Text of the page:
The jpg format itself is also a lossy format, meaning the way it saves filesize is to throw away data from the image. It does this by reducing the number of colours in your image, and grouping them together. You can never get this data back after saving, it's gone forever – by saving in jpg, you permanently degrade your image. Never use it for textures.

Other developers may be tempted by the png format as it offers superior quality whilst maintaining a relatively small filesize. It also supports alpha channels (transparency), which jpg does not. Png is a lossless format, meaning data is never thrown away, instead clever algorithms encode and decode the image data at either end. This requires extra processing but results in a smaller filesize. Png is a popular format for artists to supply textures in because it is lossless, but it's not ideal for game engines because it requires extra processing.

In truth, there is only one format you should be saving your textures in; Direct Draw-Surface, otherwise known as dds. It is the format native for directx, meaning your graphics card will convert any other image format to dds in order to display it. Jpg goes in, dds comes out. Png goes in, dds comes out. You can actually see the effects of this conversion process in action in Game Guru. Here's a comparison between an asset using png textures vs. using dds. Despite dds being a lossy format like jpg, the details appear sharper when using dds because your graphics card isn't having to convert a png to dds.


Comparison of PNG vs. DDS


The tool you use to save dds files matters. Nvidia do a free DDS plugin for Photoshop which is widely considered the best tool out there in terms of the quality of the textures it produces. If you don't own Photoshop, a decent free option is Paint.net, which is what I've used here. Regardless of the tool you use, you'll quickly realise dds comes in a huge variety of different flavours and compression types, so it's vital we consider which one is best for which type of texture.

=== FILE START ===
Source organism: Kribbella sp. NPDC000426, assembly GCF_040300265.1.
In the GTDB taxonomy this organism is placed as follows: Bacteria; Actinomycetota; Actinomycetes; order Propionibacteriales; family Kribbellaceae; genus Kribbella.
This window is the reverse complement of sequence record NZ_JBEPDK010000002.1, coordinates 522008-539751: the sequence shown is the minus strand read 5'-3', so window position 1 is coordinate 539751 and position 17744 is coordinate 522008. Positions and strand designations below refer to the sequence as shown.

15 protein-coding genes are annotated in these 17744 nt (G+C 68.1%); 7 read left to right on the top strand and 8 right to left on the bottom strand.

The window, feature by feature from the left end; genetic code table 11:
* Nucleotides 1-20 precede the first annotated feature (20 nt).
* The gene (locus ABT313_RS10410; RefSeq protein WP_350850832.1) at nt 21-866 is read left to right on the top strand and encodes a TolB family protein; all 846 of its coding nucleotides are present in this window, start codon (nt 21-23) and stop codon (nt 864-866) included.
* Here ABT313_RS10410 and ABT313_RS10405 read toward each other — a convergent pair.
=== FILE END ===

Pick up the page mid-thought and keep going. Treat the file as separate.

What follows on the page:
To see how each compression format affects a texture, we'll use this stress-testing texture I made.


The stress-tester texture has graduated coloured bands and high detail areas designed to find compression artefacts


The dds format is lossy, it compresses your texture by chopping it up into 4x4 blocks, finding the two most contrasting colours in the block, and estimating the colours of the other fourteen pixels in the block must all have values somewhere between the two outliers. To stress-test this, our test texture has a band of tightly-packed multicoloured pixels which are impossible to arrange on a straight line from one colour to another.


A pattern impossible to replicate with 4x4 block compression


BC1
BC1 is the oldest format and offers the most compression and least strain on the GPU. It has a bit-depth of 16 rather than 24. Instead of using 8-bit colours per channel, BC1 compresses colours using 5:6:5 compression; this means that instead of 256 possible values in each channel, there are 32 for red (2^5), 64 for green (2^6), and 32 for blue (2^5). The lack of available colours causes a noticeable 'step' from one shade to the next, this is called “banding”.


Colour banding in DDS BC1


Because there are more available shades of green than of red and blue, you'll also find BC1 textures struggle to replicate greys well; often producing green or purple tinted pixels.


Green and purple artefacts are common in many DDS formats


It also totally falls apart when dealing with complex colour blocks.


Well...I guess that means our stress-test works


BC1 does support an alpha channel, but only a 1-bit alpha channel; a pixel is either fully opaque or fully transparent, there is no way to have smooth transitions between the two. This can still be useful for instances where you need a clear separation between opaque and transparent, such as on foliage and wire fences.


1-bit alpha channels in DDS BC1